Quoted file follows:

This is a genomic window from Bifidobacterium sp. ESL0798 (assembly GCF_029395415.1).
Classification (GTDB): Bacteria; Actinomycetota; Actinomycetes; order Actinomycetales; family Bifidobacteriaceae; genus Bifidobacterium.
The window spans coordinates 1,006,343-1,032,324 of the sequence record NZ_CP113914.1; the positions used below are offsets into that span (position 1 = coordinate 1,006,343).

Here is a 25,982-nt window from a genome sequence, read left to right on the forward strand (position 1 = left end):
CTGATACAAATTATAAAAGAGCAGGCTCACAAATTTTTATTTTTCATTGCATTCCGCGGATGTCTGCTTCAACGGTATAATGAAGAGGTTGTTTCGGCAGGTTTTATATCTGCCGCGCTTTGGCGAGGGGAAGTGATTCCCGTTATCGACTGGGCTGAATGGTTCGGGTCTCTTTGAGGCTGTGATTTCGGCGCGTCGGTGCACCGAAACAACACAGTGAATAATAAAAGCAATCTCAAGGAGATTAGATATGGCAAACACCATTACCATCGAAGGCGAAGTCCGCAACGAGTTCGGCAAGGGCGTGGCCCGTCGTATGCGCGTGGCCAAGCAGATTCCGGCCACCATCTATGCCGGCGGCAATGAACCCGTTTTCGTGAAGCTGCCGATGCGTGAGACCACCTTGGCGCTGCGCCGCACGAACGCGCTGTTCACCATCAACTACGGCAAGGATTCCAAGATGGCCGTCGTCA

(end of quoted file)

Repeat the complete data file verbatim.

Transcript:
This is a genomic window from Bifidobacterium sp. ESL0798 (assembly GCF_029395415.1).
Classification (GTDB): Bacteria; Actinomycetota; Actinomycetes; order Actinomycetales; family Bifidobacteriaceae; genus Bifidobacterium.
The window spans coordinates 1,006,343-1,032,324 of the sequence record NZ_CP113914.1; the positions used below are offsets into that span (position 1 = coordinate 1,006,343).

Here is a 25,982-nt window from a genome sequence, read left to right on the forward strand (position 1 = left end):
CTGATACAAATTATAAAAGAGCAGGCTCACAAATTTTTATTTTTCATTGCATTCCGCGGATGTCTGCTTCAACGGTATAATGAAGAGGTTGTTTCGGCAGGTTTTATATCTGCCGCGCTTTGGCGAGGGGAAGTGATTCCCGTTATCGACTGGGCTGAATGGTTCGGGTCTCTTTGAGGCTGTGATTTCGGCGCGTCGGTGCACCGAAACAACACAGTGAATAATAAAAGCAATCTCAAGGAGATTAGATATGGCAAACACCATTACCATCGAAGGCGAAGTCCGCAACGAGTTCGGCAAGGGCGTGGCCCGTCGTATGCGCGTGGCCAAGCAGATTCCGGCCACCATCTATGCCGGCGGCAATGAACCCGTTTTCGTGAAGCTGCCGATGCGTGAGACCACCTTGGCGCTGCGCCGCACGAACGCGCTGTTCACCATCAACTACGGCAAGGATTCCAAGATGGCCGTCGTCA